Books by Usha Alexander

  • A lone woman travels fearlessly into the jungle to confront the enemy. She holds the fate of an entire world in her hands.

  • When Craig Olsen returns to Idaho to say goodbye to his dying uncle, who raised him, he comes face to face with matters he can no longer evade.

  • "A suspenseful narrative weaves the stories and secrets of two generations into one seamless drama ... a worthy literary journey." —Kirkus Discoveries

Namit Arora's Photography

Selected Videos


  • StatCounter

« Quotable Quotes - I | Main | Inspired Imagery »

October 15, 2007


Unfortunately, it's a registration required article. Care to expand on the teaser by paraphrasing briefly, Namit?

Sujatha: I thought this was one of the free articles at NYRB but no. At the risk of copyright violation, I've expanded the selection a bit. I also found a few more links/reviews that will hopefully provide a better picture.

The traditions of the Na bear comparison with the matrilineal society of the Nairs of Kerala until the early-to-mid 20th century or so. The main difference is that the issue of 'fatherhood' is not ignored, so the father-daughter incest twist does not occur. In other respects, they seem very similar. Sisters and brothers living together in the same unit, caring for the sisters children, who may have multiple fathers.

From my recent reading of one of the earliest Malayalam novels, Indulekha which provides fascinating insight into late 19th century Kerala society, the Nairs had a system by which the ladies paired up in a form of 'temporary marriage' or sambandam that could last for years or weeks and could be broken off at will by either party. It was a more structured approach than the Na traditions, but the basic family unit was similar. There's a curious similarity in the names of the groups and possibly some linguistic fodder to be chewed upon as well - Na and Nair.

I love it! Marriage has had it's run here in the west and it's time it faded out of existance all-together. The divorce rate is well over 50% of the population. As an institution it's become a joke. These Na people of China and Tibet as well as the Nairs of Kerala have it figured out and both of their cultures are more than 3000 years old. It's worked for them this long and it can work for us too. A matrilineal patriarch is what both of these cultures are .... the best of both worlds!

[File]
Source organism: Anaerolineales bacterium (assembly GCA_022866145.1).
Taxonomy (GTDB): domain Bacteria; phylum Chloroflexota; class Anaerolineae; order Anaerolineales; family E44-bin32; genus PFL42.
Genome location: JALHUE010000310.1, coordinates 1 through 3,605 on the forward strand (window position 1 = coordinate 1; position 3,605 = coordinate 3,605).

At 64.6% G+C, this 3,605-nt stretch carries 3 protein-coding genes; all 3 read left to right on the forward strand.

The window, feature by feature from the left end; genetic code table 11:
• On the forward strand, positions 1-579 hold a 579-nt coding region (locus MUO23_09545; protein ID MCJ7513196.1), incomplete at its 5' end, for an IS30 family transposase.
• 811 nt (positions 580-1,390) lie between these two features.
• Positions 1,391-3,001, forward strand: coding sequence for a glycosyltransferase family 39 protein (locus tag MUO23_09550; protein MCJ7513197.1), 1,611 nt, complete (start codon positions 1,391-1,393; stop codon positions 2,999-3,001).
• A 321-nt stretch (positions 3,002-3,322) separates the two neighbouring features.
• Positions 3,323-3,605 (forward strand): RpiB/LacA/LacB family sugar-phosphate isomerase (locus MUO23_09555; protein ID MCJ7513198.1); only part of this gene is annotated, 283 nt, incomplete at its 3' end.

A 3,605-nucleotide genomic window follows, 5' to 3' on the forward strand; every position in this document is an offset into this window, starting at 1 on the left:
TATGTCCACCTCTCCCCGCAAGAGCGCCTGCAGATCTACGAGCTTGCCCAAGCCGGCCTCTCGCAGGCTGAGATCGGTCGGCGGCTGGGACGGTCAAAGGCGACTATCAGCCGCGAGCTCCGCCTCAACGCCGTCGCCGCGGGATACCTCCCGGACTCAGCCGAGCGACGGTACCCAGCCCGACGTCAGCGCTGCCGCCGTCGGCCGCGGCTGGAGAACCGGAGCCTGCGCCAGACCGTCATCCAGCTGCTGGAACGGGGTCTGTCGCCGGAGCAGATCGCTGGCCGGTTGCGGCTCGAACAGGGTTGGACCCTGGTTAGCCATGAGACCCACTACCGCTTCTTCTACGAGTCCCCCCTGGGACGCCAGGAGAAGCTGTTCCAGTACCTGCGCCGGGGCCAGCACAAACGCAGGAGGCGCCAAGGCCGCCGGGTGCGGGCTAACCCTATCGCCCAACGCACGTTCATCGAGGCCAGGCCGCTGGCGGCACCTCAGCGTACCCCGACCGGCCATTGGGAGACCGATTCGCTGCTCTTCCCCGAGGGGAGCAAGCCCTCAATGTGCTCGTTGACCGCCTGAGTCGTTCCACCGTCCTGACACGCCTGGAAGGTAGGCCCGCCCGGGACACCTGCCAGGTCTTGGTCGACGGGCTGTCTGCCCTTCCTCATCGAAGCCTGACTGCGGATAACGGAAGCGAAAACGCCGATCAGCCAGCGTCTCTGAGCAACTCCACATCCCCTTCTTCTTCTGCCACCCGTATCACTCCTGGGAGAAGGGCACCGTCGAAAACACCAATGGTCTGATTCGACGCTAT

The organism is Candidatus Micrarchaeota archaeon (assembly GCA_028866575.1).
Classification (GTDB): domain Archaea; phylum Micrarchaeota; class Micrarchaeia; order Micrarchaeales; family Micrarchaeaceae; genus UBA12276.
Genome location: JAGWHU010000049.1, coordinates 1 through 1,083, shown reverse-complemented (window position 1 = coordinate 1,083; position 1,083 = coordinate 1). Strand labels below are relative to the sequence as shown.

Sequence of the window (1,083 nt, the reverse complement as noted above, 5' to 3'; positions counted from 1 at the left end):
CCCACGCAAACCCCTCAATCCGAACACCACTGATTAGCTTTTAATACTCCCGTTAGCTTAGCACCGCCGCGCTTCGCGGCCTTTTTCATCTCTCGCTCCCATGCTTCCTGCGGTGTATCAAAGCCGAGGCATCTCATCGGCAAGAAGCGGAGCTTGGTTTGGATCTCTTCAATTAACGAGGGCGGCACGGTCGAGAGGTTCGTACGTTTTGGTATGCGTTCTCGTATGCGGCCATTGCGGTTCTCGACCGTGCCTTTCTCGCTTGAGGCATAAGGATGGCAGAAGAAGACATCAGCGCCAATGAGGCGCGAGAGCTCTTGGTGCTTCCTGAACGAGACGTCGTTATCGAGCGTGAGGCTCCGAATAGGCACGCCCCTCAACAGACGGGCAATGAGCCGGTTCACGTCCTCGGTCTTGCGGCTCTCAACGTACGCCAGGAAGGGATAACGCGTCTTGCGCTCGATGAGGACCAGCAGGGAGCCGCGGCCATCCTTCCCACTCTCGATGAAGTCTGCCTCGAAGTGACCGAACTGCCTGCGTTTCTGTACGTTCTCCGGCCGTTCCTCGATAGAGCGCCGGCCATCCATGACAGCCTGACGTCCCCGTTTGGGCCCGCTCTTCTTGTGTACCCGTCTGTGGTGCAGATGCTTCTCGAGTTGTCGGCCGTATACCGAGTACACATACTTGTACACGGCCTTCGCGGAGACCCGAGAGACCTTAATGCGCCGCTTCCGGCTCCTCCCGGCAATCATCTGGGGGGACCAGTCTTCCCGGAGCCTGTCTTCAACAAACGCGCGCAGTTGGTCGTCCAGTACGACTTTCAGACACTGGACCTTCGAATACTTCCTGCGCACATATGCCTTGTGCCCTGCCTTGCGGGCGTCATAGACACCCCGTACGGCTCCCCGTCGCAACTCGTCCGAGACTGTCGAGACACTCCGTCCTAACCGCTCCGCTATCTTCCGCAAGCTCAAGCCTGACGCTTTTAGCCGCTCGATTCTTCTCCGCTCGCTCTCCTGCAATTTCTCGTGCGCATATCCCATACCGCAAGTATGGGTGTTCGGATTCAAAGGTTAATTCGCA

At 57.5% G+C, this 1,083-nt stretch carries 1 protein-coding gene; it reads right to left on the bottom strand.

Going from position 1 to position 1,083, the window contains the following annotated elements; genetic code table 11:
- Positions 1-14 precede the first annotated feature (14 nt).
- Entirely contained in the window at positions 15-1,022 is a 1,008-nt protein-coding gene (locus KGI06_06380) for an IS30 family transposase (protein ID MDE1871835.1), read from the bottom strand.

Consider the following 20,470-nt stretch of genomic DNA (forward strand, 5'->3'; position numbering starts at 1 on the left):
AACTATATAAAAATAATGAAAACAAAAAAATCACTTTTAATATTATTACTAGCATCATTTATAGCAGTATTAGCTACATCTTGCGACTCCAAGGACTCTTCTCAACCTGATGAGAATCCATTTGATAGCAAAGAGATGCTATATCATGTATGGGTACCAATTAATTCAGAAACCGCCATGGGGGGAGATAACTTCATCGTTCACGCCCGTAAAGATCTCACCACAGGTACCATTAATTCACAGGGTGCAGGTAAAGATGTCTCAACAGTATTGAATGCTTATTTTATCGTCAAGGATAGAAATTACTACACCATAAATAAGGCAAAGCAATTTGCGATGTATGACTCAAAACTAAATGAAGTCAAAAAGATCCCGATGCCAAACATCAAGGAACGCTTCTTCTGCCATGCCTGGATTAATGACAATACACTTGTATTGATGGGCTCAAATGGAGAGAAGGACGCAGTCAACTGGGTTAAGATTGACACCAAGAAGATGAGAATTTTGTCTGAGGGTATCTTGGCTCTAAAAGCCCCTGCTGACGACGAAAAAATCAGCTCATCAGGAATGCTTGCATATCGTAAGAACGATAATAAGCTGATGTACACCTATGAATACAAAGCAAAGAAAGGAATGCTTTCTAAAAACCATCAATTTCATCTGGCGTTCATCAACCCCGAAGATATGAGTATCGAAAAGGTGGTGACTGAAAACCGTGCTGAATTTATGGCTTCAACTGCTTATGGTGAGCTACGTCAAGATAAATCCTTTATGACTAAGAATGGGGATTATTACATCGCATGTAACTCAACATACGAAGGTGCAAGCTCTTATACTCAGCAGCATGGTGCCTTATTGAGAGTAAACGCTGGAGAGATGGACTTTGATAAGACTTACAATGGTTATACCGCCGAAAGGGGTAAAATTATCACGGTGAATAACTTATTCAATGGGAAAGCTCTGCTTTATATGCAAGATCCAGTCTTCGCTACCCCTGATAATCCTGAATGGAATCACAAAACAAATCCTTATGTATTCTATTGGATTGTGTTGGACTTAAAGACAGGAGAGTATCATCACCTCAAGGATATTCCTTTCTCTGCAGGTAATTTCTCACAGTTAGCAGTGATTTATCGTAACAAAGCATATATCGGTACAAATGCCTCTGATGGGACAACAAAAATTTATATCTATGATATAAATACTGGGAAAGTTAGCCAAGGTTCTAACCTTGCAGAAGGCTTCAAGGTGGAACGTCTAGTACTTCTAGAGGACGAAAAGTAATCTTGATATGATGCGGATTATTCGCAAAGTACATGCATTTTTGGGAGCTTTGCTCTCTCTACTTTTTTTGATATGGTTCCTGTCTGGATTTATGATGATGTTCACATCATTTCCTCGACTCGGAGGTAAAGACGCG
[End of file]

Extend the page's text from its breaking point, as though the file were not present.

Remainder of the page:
As a westerner living in the Bible Belt of the U.S. of A. I completely concur with what Danny said. The marriage culture has proven itself to be a failure. Good riddance to bad rubbish! It's time we learned to have REAL families like the Na people of China currently have.

Verify your Comment

Previewing your Comment

This is only a preview. Your comment has not yet been posted.

Your comment could not be posted. Error type:
Your comment has been saved. Comments are moderated and will not appear until approved by the author. Post another comment

The letters and numbers you entered did not match the image. Please try again.

As a final step before posting your comment, enter the letters and numbers you see in the image below. This prevents automated programs from posting comments.

Having trouble reading this image? View an alternate.


Post a comment

Comments are moderated, and will not appear until the author has approved them.

Your Information

(Name is required. Email address will not be displayed with the comment.)

Primary Editors

New Book by Namit Arora

  • The Lottery of Birth reveals Namit Arora to be one of our finest critics. In a raucous public sphere marked by blame and recrimination, these essays announce a bracing sensibility, as compassionate as it is curious, intelligent and nuanced.” —Pankaj Mishra

Shunya Website

Namit wins 3QD Arts & Literature Prize 2011

Namit Arora's India Photo Archive